Friday, 16 May 2008

An invitation

Oh dear. Shark, Squirrel and Tiger have an invitation. Another birthday party. And it is tomorrow.

As all good home educators know, a birthday party for an eight-year old golden-haired child in a twinkly pink satin frock is not just an excuse to eat cake, twirl about the floor, fall over, cry and be carted off home covered in vomit after a good scream. For the home educating family, a birthday party is a means of developing literacy, numeracy, citizenship skills, art, geography and, if we are lucky, nutritional awareness, team building skills and musical knowledge.

This is how our home ed works. The children have a normal growing up time, filled with humiliations, rages and jealousies of childhood, maturing into teenagedom, and the quiet guiding hands of us adult helpers extract as much as we can in terms of knowledges and awareness.

And so, in front of Shark, Squirrel and Tiger, every day I say 'That's GREAT! LOVELY! Well DONE!' over just about everything. I gush out Wow! let's work out how many we can bury! when Shark has dug a big hole in the ground and filled it with unicorns (maths, science). When Tiger brings me to her model of a time machine made out of wool, I spout Brilliant! Shall we find out about Einstein? (physics, materials science, design and technology). When Squirrel draws a fairy, I say That is marvellous! Let's look at Frida Kahlo's nice bits! (art, history, cultural awareness).

And wow, do I enthuse. Every day. Because in home ed happy land we must extract positive life lessons from just about whatever the child does, so long as it's not kill your granny and smash up your neighbour's Audi, obviously, because that is not home ed, that is anti-social. Although I bet somewhere there's a home educator who would have a good go in getting a fun spelling game out of those two events.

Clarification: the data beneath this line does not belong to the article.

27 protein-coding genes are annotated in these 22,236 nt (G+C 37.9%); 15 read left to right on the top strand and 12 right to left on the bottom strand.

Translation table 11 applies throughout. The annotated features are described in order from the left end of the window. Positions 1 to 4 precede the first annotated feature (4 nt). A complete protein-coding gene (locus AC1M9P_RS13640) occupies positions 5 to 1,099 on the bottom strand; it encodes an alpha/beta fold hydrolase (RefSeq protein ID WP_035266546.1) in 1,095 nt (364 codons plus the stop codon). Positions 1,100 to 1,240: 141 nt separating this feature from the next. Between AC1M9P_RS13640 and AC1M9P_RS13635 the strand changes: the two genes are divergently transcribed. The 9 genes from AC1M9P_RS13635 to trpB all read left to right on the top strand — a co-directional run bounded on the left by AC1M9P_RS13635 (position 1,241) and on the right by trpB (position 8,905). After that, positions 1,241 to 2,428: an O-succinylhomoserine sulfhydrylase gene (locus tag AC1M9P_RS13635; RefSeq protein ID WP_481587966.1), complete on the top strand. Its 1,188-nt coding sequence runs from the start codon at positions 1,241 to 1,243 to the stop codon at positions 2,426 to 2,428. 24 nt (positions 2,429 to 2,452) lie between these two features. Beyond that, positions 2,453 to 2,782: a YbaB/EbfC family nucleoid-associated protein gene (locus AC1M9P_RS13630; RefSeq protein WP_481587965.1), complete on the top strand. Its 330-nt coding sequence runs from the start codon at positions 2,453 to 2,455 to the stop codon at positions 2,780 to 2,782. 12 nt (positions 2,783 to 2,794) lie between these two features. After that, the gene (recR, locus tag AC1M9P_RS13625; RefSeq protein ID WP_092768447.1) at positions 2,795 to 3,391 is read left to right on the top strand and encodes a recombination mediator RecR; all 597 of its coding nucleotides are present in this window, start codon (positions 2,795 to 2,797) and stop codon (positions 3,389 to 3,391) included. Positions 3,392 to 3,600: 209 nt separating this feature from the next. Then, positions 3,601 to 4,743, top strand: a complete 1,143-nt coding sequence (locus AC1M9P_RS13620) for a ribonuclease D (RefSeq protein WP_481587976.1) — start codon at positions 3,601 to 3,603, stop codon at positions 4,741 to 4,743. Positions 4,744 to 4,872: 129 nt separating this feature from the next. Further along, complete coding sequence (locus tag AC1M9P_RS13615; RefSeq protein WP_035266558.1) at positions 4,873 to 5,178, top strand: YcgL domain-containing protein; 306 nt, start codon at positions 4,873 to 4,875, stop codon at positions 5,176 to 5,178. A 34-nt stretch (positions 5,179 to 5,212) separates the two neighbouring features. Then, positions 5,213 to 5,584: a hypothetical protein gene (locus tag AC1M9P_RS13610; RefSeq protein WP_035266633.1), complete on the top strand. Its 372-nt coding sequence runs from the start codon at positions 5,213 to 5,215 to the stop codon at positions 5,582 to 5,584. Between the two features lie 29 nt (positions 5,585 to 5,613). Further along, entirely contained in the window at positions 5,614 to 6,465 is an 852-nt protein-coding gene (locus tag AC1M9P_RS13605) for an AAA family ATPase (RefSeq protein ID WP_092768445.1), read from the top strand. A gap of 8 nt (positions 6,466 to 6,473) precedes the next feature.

Now if Shark, Squirrel and Tiger went to school Monday to Friday I wouldn't feel the need to turn everything into a quiet lesson in the name of child-led education. At weekends I could just say I've told you before. Don't dig up the tree. Put the wool back. Stop drawing. Art is not tested in SATs. Just get on with the revision worksheet. But home ed is a life I've chosen as being in the best interests of us all, and I bet if pushed I could even back it up with something akin to an argument and philosophy.

Committing oneself ideologically to home ed in this way unfortunately comes with a side effect - one apart from poverty and hounding by the authorities for off-template parenting. Sadly, it also means extracting as much education as I can out of little Moonshine's birthday party, on the sly. Today, that means I plan the birthday cards and the birthday presents.

The birthday cards

First we must do art. Does your child have problems with front and back? This is the front of the card. Try and draw the picture here I say to Squirrel. And Squirrel draws her picture of a fairy on the back. Shark produces an unwise picture of a killer whale chewing on a seal. Tiger paints a picture that she insists must go in a frame and be put up on the wall. I have to negotiate my way round this lot to proudly present Moonshine with... a back to front card, a picture of a blue whale not eating anything, and a crumpled picture from Tiger because, with no time left to do another one, I had to fight her for it.

The birthday presents